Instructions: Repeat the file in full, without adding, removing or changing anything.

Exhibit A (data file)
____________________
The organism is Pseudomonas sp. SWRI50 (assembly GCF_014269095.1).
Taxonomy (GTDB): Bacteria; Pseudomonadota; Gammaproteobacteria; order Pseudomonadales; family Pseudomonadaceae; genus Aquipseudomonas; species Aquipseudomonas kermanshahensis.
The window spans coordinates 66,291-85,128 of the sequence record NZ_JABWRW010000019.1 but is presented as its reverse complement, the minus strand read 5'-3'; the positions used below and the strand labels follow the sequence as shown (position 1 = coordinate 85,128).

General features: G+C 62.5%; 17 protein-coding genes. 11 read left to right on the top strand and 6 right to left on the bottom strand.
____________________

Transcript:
The organism is Pseudomonas sp. SWRI50 (assembly GCF_014269095.1).
Taxonomy (GTDB): Bacteria; Pseudomonadota; Gammaproteobacteria; order Pseudomonadales; family Pseudomonadaceae; genus Aquipseudomonas; species Aquipseudomonas kermanshahensis.
The window spans coordinates 66,291-85,128 of the sequence record NZ_JABWRW010000019.1 but is presented as its reverse complement, the minus strand read 5'-3'; the positions used below and the strand labels follow the sequence as shown (position 1 = coordinate 85,128).

General features: G+C 62.5%; 17 protein-coding genes. 11 read left to right on the top strand and 6 right to left on the bottom strand.